*Re. the football, I also remembered Venerable Geshe-la’s advice to a football fan to have compassion for those who lose (which isn’t hard, those penalties were brutal) and rejoice in those who win (nice job, as always, Italy!)

The Tantric opportunity

 

If there’s a silver lining to our strange pandemic days, it could be that someone invented accessible live-streaming just in time. Most of us have been taking advantage of it all year; and this Summer it means that anyone who’s ready can receive Buddha’s teachings on the quick path to enlightenment, called Highest Yoga Tantra.

Throughout the centuries, whether in ancient India, Tibet, or even our modern world, people have travelled for days or even weeks to receive these empowerments and commentaries. But because it’s not safe for everyone to congregate in their thousands, and because this has been delayed once already, Venerable Geshe-la recently gave permission for them to be given online for the first time ever, at least in this human world.

Many people have been waiting for these empowerments for years, you might be one of them! They’re only granted every two years, either in England or elsewhere — the international Festivals are indubitably unique and life changing, but if we don’t live near those places it can be challenging to get to them in terms of time and money. This year is the exception. And because several people have asked me about this, I thought it might be helpful to spend a few articles talking about some of the special features of Highest Yoga Tantra, especially for those of you who are not sure what they are or whether you’re ready.

What is a human life for?

In the Modern Buddhism chapter “The Preciousness of Tantra”, Geshe Kelsang says:

In his Sutra teachings Buddha gives us great encouragement to accomplish the ultimate goal of human life. This goal will be accomplished quickly through the practice of Tantra.

All Buddha’s discourses are included in Sutra and Tantra, Sutra being those teachings that Buddha gave publicly to everyone. Most of the weekly classes given at Kadampa Centers, for example, come from Buddha’s Sutras, which boil down to three things:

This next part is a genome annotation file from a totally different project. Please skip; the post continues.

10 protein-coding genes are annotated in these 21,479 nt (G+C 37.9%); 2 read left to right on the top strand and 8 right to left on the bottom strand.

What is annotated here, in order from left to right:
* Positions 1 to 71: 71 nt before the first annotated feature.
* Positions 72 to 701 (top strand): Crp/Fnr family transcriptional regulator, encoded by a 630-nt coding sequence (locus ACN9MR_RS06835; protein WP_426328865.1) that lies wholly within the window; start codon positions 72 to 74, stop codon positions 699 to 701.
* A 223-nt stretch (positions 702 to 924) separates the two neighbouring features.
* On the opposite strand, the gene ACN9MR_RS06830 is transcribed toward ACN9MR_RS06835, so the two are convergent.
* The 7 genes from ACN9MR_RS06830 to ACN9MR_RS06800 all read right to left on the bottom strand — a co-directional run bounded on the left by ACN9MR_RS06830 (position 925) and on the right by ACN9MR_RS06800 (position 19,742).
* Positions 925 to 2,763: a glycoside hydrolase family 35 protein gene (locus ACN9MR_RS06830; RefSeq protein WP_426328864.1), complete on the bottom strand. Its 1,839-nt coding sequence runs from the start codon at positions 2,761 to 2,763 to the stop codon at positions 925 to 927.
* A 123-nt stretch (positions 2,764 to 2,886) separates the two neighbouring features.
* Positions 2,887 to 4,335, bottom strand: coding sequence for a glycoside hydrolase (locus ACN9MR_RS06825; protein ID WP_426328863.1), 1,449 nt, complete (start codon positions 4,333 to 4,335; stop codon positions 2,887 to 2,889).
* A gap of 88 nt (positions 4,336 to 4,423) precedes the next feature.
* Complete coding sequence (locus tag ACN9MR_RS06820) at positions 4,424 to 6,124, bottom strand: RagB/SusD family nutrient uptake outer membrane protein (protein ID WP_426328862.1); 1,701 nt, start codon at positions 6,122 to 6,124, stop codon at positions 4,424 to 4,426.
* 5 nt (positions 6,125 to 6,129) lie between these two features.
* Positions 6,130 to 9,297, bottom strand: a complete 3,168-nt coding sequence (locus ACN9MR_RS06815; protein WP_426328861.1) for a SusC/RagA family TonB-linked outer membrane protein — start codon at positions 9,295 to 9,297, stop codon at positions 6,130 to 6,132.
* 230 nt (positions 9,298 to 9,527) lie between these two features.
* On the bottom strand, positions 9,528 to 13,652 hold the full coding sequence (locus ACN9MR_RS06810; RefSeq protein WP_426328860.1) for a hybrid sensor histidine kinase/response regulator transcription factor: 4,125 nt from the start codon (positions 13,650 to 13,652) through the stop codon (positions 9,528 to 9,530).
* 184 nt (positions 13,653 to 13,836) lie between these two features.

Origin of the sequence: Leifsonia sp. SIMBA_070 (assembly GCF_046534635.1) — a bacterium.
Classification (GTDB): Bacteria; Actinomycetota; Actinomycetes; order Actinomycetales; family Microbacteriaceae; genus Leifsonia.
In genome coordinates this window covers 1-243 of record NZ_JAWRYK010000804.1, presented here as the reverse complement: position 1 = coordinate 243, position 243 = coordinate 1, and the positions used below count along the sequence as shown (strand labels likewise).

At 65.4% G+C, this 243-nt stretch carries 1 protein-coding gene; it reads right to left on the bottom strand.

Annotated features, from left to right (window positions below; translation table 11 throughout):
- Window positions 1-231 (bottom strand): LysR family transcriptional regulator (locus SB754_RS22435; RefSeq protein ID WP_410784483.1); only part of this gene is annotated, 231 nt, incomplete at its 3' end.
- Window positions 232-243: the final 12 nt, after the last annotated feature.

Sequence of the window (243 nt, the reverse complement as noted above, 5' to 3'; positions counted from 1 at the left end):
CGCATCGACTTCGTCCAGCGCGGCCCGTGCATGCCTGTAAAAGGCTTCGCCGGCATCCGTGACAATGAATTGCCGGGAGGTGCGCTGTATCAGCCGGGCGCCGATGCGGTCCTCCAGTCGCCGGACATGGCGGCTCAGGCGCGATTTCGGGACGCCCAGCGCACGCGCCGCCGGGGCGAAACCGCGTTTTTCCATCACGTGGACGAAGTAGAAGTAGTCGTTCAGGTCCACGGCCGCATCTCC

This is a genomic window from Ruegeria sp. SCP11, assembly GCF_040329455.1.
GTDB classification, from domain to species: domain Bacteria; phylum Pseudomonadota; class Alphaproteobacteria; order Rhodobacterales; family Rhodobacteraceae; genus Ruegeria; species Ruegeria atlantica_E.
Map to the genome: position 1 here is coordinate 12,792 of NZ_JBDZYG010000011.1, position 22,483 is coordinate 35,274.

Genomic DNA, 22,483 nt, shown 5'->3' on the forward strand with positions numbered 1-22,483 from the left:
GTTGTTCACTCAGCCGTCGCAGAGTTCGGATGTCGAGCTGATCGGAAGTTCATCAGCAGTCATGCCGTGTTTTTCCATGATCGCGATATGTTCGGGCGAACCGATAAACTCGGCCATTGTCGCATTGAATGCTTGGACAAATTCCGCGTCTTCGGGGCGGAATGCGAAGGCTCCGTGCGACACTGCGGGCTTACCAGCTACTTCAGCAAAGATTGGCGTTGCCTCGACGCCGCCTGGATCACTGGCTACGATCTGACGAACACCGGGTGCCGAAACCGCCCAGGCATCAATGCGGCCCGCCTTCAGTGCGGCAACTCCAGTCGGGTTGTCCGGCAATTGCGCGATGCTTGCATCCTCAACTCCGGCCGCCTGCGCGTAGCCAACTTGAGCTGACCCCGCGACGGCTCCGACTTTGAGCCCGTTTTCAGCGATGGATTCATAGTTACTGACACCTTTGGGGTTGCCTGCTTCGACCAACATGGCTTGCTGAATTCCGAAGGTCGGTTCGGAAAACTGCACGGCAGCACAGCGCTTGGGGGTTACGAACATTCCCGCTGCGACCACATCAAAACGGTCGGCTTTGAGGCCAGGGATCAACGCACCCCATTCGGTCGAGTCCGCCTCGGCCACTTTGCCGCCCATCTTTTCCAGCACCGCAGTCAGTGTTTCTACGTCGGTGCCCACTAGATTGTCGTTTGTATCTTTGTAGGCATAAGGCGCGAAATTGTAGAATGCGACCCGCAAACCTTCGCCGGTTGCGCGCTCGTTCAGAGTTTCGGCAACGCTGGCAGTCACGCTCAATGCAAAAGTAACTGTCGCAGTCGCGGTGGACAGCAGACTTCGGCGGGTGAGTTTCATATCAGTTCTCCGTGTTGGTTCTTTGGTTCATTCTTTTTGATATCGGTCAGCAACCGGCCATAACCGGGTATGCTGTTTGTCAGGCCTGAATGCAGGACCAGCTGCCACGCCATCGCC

1. Renunciation
  2. Bodhichitta
  3. The wisdom realizing emptiness

For example the stages of the path to enlightenment (Lamrim) is presented as 21 (or 14) step-by-step meditations, and all of these funnel into these so-called “three principal aspects of the path”. We need to have some appreciation for these before embarking on Highest Yoga Tantra because it is both impossible and pointless to practice Tantra without Sutra, which provides both the motivation and the wisdom we need.

With renunciation, we make a decision to leave samsara by destroying all our delusions and suffering, and with bodhichitta we want to free everybody without exception by attaining enlightenment. These motivations are the only reason for engaging in Tantra, regardless of what you may have read about couples’ intimacy-improving retreats in Hawaii. It is even said to be dangerous to practice Tantra without some renunciation and bodhichitta, the big picture.  

It is in Sutra that Buddha extensively explains how to realize emptiness, which is the beating heart of Tantra. If things existed from their own side, as more than mere projection of mind, then Tantra wouldn’t make any sense at all. But because the things we normally see do not exist, Tantra makes perfect sense.

Sutra is the foundation of Tantra, and Tantra gives our spiritual practice vision, bringing our Sutra insights alive. I’ll stick my neck out here to say that in these degenerate times it might be almost impossible to gain deep realizations of renunciation, bodhichitta, and emptiness without practicing these in conjunction with Tantra.

Abandoning attachment

One reason is because we’re riddled with attachment, which makes it pretty hard to develop even the slightest wish to leave samsara, let alone muster up the energy to free everyone else. Within renunciation we’re taught to abandon attachment to our worldly enjoyments; but even hearing something like this in the desire realm, where we live, can be disconcerting, “How am I supposed to do that?! That’s where all my happiness lies – in pizzas, romance, sunsets, and money. What are you asking me to do here?! What am I going to replace them with? I can’t and don’t want to imagine life without them.”

This is not a surprising reaction given that we have turned to attachment for our happiness since beginningless time. Without Tantra, can we envision what it’s like to be completely free from attachment and other delusions, to enjoy everything endlessly with a mind of great bliss?! I don’t think we can.

All the teachings on renunciation are absolutely applicable to Tantric practice. We envision what it is like to be a totally liberated person and this both encourages us and accelerates our path to liberation. I remember how much easier and more fun renunciation became when I started to practice Highest Yoga Tantra. I could immediately tell that this pure blissful alternative to samsaric bodies, environments, deeds, and enjoyments is vastly superior – we taste this through the power of correct imagination and blessings. Also, what does it mean to give up worldly enjoyments and experience pure enjoyments instead? In Highest Yoga Tantra we learn how to manifest our innate great bliss and transform our experience of worldly pleasures into rocket fuel for spiritual development. More on that here.

Freeing the world